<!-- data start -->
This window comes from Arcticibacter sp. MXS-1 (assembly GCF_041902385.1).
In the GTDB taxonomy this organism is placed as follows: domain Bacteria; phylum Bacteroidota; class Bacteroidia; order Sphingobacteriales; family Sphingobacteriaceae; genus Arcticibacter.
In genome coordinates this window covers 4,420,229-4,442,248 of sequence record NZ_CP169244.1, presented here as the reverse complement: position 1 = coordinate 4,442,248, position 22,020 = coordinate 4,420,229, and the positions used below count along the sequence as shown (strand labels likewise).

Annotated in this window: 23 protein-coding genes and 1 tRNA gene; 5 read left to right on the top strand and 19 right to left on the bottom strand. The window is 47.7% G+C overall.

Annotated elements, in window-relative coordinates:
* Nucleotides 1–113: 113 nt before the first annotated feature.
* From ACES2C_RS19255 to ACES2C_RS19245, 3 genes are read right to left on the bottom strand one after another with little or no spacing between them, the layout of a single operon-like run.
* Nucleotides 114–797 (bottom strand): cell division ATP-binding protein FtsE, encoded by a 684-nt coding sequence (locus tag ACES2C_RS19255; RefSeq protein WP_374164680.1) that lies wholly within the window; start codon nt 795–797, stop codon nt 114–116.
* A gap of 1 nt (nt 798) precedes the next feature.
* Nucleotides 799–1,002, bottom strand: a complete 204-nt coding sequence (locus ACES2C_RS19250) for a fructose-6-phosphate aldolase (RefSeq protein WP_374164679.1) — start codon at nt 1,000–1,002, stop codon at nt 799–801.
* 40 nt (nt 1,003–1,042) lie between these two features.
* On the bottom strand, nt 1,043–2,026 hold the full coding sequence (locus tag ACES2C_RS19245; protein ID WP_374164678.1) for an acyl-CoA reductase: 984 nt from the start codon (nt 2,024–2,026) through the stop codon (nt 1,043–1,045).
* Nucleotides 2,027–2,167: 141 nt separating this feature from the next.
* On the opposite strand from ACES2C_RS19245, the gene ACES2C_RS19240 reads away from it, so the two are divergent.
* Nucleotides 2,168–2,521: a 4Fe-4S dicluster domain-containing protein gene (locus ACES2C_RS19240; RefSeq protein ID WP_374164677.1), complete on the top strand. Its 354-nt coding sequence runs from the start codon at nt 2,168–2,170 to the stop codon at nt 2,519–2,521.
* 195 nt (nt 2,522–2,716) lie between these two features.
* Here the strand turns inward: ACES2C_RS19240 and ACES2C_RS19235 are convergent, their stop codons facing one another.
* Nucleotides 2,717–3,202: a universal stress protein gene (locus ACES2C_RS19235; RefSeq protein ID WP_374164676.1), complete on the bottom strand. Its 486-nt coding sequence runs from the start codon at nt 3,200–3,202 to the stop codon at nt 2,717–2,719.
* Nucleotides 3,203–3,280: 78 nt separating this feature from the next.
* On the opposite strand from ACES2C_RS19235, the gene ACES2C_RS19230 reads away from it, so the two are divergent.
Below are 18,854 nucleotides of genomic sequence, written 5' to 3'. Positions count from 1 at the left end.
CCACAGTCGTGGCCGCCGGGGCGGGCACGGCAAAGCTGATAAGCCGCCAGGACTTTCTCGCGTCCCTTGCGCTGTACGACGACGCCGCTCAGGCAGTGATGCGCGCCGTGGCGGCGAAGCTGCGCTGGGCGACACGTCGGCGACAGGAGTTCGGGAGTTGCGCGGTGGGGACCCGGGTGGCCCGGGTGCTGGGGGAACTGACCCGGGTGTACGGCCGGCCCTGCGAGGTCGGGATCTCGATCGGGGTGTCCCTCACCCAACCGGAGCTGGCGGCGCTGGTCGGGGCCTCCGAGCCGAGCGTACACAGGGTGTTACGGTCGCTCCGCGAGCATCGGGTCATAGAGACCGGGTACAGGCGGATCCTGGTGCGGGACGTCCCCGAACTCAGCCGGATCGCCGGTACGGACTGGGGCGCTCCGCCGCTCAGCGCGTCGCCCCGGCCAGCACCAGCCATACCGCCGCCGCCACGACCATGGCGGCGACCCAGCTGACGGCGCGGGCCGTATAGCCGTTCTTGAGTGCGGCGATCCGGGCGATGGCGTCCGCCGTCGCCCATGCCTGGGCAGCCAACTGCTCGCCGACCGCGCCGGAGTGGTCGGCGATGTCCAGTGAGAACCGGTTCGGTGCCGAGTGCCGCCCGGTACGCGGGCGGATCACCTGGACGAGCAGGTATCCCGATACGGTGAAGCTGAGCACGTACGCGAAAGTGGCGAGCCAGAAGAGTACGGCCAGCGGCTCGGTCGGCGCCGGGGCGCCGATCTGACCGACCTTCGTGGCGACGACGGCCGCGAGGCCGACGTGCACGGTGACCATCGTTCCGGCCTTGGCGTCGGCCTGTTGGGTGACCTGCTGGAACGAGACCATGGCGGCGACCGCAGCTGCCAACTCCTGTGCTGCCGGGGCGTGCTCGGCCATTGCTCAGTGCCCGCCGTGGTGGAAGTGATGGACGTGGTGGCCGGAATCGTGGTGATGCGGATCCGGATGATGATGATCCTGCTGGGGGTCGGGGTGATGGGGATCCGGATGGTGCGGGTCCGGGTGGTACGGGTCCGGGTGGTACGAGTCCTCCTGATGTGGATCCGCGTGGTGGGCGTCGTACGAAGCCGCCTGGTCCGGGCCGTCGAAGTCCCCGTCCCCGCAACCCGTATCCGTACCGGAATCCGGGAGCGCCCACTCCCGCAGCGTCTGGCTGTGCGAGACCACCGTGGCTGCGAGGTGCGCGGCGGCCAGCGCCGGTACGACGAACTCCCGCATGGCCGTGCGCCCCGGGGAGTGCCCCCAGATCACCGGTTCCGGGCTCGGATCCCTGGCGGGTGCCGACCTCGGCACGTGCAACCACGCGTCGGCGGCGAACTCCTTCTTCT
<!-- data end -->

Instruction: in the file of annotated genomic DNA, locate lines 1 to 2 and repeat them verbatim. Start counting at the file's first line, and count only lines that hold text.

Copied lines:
This window comes from Arcticibacter sp. MXS-1 (assembly GCF_041902385.1).
In the GTDB taxonomy this organism is placed as follows: domain Bacteria; phylum Bacteroidota; class Bacteroidia; order Sphingobacteriales; family Sphingobacteriaceae; genus Arcticibacter.